Release Date: Mar 4, 2016
Record label: No Quarter
Genre(s): Pop/Rock, Alternative/Indie Rock
Chris Forsyth has spent a discography exploring the seemingly endless traditions and tones of the guitar. He experiments but always seemingly in the search of new structures. Since joining forces with the Solar Motel Band, ever since the tour for his 2013 Solar Motel album, Forsyth and the band have been working their way through the rock n’ roll tradition, from the ever-expanding cycles off Solar Motel to the grand yet taut compositions on Intensity Ghost.
Ten years ago, Chris Forsyth was a very different type of guitar player. As a member of the Brooklyn trio PSI (later Peeesseye), he traded in scratches and scrapes — abstract and confrontational tones that punctuated the group's eerie improvisations. Their shows involved a certain amount of shock and awe, particularly when murmurs turned to shrieks and moody drones gave way to shrill distortion.
When Chris Forsyth talks about studying with Richard Lloyd, the guitarist and founding member of Television, he talks about learning “grammar.” Forsyth was still in the foundational stage of his own guitar playing in the days when he would meet Lloyd in Midtown for a lesson before heading to his day job at a cafe. Lloyd’s lessons are known for their focus on the hard math of how music works: the ratios, the sequences, the proportions. But for Forsyth, it apparently felt linguistic, too, as if he’d been watching conversations going on around him — like the rambling-junkie exchanges between Lloyd and Tom Verlaine on Marquee Moon — and was finally learning how to chime in.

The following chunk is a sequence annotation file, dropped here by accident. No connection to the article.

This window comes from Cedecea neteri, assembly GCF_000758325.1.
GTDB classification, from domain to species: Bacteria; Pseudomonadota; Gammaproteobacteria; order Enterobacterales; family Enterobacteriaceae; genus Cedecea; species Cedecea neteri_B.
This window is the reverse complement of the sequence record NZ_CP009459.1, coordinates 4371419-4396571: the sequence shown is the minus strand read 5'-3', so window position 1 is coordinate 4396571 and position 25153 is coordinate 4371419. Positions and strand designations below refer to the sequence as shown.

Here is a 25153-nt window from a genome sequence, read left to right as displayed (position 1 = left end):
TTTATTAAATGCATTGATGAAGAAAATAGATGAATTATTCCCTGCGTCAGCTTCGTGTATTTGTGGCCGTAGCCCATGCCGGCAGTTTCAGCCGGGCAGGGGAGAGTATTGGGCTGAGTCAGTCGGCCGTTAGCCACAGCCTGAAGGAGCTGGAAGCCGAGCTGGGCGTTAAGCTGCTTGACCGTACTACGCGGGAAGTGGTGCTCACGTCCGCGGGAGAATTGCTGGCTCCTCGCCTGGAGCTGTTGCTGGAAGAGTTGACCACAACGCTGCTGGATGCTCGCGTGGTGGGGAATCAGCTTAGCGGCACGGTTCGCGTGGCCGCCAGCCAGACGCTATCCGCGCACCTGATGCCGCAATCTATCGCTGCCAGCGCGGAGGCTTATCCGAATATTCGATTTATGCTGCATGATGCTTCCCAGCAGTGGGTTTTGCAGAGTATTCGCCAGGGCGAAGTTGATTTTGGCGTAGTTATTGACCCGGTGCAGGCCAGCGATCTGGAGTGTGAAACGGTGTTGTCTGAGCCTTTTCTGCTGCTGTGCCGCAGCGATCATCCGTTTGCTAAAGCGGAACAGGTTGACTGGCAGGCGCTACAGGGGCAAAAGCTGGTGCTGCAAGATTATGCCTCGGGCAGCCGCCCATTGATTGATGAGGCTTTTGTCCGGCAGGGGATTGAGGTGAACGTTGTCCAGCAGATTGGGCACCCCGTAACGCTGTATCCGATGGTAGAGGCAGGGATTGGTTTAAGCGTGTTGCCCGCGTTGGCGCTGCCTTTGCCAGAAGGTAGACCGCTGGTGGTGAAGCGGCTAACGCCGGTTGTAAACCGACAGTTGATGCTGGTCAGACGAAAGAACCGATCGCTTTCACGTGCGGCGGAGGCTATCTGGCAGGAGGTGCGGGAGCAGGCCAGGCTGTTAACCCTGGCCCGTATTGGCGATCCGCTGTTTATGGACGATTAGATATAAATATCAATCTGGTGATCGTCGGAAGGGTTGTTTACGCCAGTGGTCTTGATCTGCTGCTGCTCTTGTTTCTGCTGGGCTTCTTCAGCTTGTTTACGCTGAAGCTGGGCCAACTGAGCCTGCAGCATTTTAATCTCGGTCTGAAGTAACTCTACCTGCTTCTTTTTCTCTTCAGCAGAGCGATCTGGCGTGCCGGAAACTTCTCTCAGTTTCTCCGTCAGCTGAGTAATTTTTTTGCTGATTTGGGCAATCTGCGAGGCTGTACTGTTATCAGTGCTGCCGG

On his second studio album co-credited to the Solar Motel Band, former Peeesseye guitarist Chris Forsyth sprawls out while penning some of his most melodic, accessible songs. Joined here by bass guitarist Peter Kerlin, additional guitarist Nick Millevoi, drummer Steven Urgo, and keyboard player Shawn E. Hansen, along with a few guests, Forsyth combines the rustic with the cosmic, showing focus and restraint on the more rootsy songs and branching out on the lengthier jams, particularly on the album's second disc.
Chris Forsyth is a certain kind of rock guitar player: a stickler with limitations, a scrappy and mystical historian. He cares about tone and song form, and invests heavily in the long solo. But he is not a virtuoso, and he keeps aggression and chaotic noise close at hand. His music humanizes the element of control in rock classicism, basically.